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    Communism might better be viewed as a tool of the Powers That Be – perhaps a more palatable term than the Illuminati. Antony Sutton wrote about this. Rand’s The Objectivist favorably reviewed one of his books, about Western technological aid being responsible for the viability of the Soviet Union. Rand also recommended the book after one of her Ford Hall Forum lectures, in the Q&A. He went on to write more wide ranging books. This interview transcript is a good introduction to his later work. Here’s a list of video interviews and books.
  40. 1 point
    Michael, Terminology problems again. I think that you're using "The Gang" as more or less synonymous with elitists. That isn't how I'm using the term, and hasn't been my impression of how Jon is using it. Instead, what I mean - and I think Jon means (he can correct me if I'm misunderstanding him) - is certain long-lined families and connected persons and organizations, loosely "The Illuminati" plus some others. Ellen
  41. 1 point
    But he is innocent! In fact, she is the guilty party. Once his cock had been commandeered by the offender (the one and only offender in this scenario up to this moment) she had a fiduciary responsibility to remove her hand from reach so that the victim, Brett, could not be further victimized as a tool for the cowardly Cock Assault by Proxy. She is a pervert and an accessory to this heinous crime against Brett.
  42. 1 point
    Murderous weirdo and huge Democratic fund raiser pal of Senator Liddle Adam Schitt has finally been arrested. This third victim didn’t even die, but something has changed in California. “LOS ANGELES – Ed Buck, a prominent Democratic Party donor, was arrested Tuesday and charged with operating a drug house after a third man reportedly suffered an overdose inside his West Hollywood home last week and survived. “These fetishes include supplying and personally administering dangerously large doses of narcotics to his victims,” the prosecutors wrote, according to the Times.” I think he may be playing charades. The answer phrase is See You in 2020. https://www.google.com/amp/s/www.foxnews.com/us/major-democratic-donor-ed-buck-arrested-charged-with-running-drug-den.amp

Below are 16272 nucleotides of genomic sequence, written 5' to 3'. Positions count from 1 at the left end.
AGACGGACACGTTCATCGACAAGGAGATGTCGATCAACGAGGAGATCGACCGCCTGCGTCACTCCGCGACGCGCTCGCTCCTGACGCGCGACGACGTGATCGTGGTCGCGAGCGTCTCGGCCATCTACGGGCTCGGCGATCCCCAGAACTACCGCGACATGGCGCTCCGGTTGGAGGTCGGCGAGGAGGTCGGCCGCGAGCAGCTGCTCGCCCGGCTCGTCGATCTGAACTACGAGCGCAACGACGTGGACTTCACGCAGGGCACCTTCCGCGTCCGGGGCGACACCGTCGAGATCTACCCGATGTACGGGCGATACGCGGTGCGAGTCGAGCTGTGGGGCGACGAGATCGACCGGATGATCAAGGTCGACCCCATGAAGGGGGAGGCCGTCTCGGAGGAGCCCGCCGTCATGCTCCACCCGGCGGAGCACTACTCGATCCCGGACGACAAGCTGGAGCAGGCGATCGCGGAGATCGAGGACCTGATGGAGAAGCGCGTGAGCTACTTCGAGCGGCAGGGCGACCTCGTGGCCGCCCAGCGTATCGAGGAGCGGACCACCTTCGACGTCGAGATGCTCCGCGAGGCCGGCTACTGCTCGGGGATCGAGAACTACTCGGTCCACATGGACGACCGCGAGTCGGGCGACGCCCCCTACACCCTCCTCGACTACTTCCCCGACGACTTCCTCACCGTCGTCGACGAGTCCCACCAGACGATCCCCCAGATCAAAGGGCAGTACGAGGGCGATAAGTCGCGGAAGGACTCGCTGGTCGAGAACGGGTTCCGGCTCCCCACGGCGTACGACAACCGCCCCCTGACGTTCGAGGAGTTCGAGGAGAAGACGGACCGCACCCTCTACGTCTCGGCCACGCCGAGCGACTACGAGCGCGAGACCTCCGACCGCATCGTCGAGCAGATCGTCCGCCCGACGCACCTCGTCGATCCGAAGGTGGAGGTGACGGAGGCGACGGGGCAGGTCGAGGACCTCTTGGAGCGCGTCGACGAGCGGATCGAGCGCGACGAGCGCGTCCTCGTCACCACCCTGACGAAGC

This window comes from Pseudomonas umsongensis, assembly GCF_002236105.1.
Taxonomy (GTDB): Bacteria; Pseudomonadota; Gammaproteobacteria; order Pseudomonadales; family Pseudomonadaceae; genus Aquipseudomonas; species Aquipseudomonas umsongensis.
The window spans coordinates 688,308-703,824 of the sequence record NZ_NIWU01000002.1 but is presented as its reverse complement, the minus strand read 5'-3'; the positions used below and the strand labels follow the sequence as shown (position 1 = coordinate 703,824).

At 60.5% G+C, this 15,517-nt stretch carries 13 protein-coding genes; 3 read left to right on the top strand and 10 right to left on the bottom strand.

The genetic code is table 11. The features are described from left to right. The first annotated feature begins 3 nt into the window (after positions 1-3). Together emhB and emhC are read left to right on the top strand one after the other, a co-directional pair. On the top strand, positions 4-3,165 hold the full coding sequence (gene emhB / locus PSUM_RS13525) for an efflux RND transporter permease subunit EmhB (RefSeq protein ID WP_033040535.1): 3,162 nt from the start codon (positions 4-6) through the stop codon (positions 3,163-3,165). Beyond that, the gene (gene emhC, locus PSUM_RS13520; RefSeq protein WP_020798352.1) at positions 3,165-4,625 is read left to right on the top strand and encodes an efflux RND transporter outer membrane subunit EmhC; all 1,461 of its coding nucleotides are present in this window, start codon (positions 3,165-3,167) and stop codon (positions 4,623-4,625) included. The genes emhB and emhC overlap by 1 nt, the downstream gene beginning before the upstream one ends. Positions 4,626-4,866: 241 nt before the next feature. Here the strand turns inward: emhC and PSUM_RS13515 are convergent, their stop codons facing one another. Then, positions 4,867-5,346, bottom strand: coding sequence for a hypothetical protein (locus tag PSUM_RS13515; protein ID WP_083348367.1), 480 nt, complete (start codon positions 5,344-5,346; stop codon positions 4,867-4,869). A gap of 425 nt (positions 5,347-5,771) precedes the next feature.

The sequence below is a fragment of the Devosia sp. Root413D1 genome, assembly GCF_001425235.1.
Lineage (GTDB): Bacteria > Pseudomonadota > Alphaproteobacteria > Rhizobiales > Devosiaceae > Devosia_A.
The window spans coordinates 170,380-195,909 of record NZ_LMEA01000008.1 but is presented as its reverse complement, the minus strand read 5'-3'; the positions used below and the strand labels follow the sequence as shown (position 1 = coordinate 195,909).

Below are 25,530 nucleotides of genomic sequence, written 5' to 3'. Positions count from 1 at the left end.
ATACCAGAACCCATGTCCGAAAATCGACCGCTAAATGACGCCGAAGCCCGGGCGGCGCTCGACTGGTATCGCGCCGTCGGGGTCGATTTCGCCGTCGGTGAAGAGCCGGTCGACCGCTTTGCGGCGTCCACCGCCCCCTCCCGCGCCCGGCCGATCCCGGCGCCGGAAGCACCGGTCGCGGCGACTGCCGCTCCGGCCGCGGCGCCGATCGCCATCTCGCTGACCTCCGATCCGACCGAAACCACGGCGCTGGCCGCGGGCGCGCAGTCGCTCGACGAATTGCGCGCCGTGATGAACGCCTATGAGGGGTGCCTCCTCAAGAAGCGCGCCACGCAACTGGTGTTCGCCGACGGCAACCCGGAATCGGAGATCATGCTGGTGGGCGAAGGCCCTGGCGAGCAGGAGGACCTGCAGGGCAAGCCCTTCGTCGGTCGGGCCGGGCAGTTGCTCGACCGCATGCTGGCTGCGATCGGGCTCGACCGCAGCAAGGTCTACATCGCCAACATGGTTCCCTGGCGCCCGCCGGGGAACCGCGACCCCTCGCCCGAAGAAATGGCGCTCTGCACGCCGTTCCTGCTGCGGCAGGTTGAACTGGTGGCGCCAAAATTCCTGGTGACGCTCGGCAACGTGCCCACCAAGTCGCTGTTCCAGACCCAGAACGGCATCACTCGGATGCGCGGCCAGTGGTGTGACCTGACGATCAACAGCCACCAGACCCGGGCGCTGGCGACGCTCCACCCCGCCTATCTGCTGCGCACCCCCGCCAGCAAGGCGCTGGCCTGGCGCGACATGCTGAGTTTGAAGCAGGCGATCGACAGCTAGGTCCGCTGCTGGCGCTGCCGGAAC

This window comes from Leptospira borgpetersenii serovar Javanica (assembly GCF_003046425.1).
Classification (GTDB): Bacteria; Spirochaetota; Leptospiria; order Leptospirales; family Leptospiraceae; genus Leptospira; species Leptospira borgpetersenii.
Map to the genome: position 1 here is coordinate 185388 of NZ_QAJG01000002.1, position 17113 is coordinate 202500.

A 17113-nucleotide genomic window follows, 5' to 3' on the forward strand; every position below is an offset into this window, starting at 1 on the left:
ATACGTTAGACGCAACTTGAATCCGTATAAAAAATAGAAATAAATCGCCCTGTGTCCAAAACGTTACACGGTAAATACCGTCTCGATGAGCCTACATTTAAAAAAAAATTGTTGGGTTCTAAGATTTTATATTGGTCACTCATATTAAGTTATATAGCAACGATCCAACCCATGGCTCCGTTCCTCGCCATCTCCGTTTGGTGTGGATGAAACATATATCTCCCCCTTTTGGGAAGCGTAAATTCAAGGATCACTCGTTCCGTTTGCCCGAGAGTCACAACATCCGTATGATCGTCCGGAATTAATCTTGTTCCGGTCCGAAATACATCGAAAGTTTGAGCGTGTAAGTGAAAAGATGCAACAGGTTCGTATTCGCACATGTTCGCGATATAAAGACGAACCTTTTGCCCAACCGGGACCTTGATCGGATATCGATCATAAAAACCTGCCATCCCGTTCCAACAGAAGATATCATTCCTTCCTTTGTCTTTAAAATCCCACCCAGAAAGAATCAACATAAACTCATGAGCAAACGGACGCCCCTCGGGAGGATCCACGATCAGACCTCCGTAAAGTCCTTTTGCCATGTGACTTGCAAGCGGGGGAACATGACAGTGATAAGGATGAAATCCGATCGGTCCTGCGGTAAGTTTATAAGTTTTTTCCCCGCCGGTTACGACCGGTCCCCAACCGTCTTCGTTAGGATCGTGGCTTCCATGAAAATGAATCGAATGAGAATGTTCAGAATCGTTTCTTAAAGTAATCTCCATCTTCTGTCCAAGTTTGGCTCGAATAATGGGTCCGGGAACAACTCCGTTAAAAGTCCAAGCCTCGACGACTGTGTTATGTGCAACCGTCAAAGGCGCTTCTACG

43. 1 point
    23 minutes ago, Jon Letendre said: Sorry, I took you for meaning the dumb ones’ failures are ignored, but you surely meant the fails, period, are ignored. Do have experience with cats? Allowed outdoors? You’ve watched them while they are outdoors? In my experience the intelligence depicted in the video just scratches the surface of cats’ abilities. Almost my whole life I've lived with cats. Only when the last one died, 18 years old, we've decided not to take another cat, as that one would probably survive us, and that is an unbearable idea to us, as we've no idea what would become of it then. And yes, they can be clever. When it suits them.
  44. 1 point
    Exclusive: Russia Carried Out A 'Stunning' Breach Of FBI Communications System, Escalating The Spy Game On U.S. Soil
  45. 1 point
    Heh. I hadn’t visited Billy’s Twitter page in a while. The stuff he’s interested in and reposting is instructive. It seems that there are quite a lot of false things that he savors and needs to believe. J
  46. 1 point
  47. 1 point
    I see you have provided the middle with the Kroft interview. Clearly, Soros was never a Nazi, never turned in his fellow citizens for cash. That you would casually make such an allegation on a serious thread is shocking to me, frankly.
  48. 1 point
    The second "take" on history, which you edited in after I asked my question, is so incompatible with the first that I can't perceive any reality in the middle. Either the Nazis chose a 14-year-old Jewish boy as their henchman, or they didn't. He betrayed his "fellow citizens" and profited from their murders, or he didn't. You quote the "stories" and indicate that you believe them based on the evidence you have. Is this so?
  49. 0 points
    Mickey Mouse Disney has their "Club 33" that costs $40,000 to join and $15,000 annual dues. 33 is the number of the freemasons, who worship Lucifer, who also happens to demand human sacrifice.
  50. 0 points
    Mike Rothschild has some analysis ...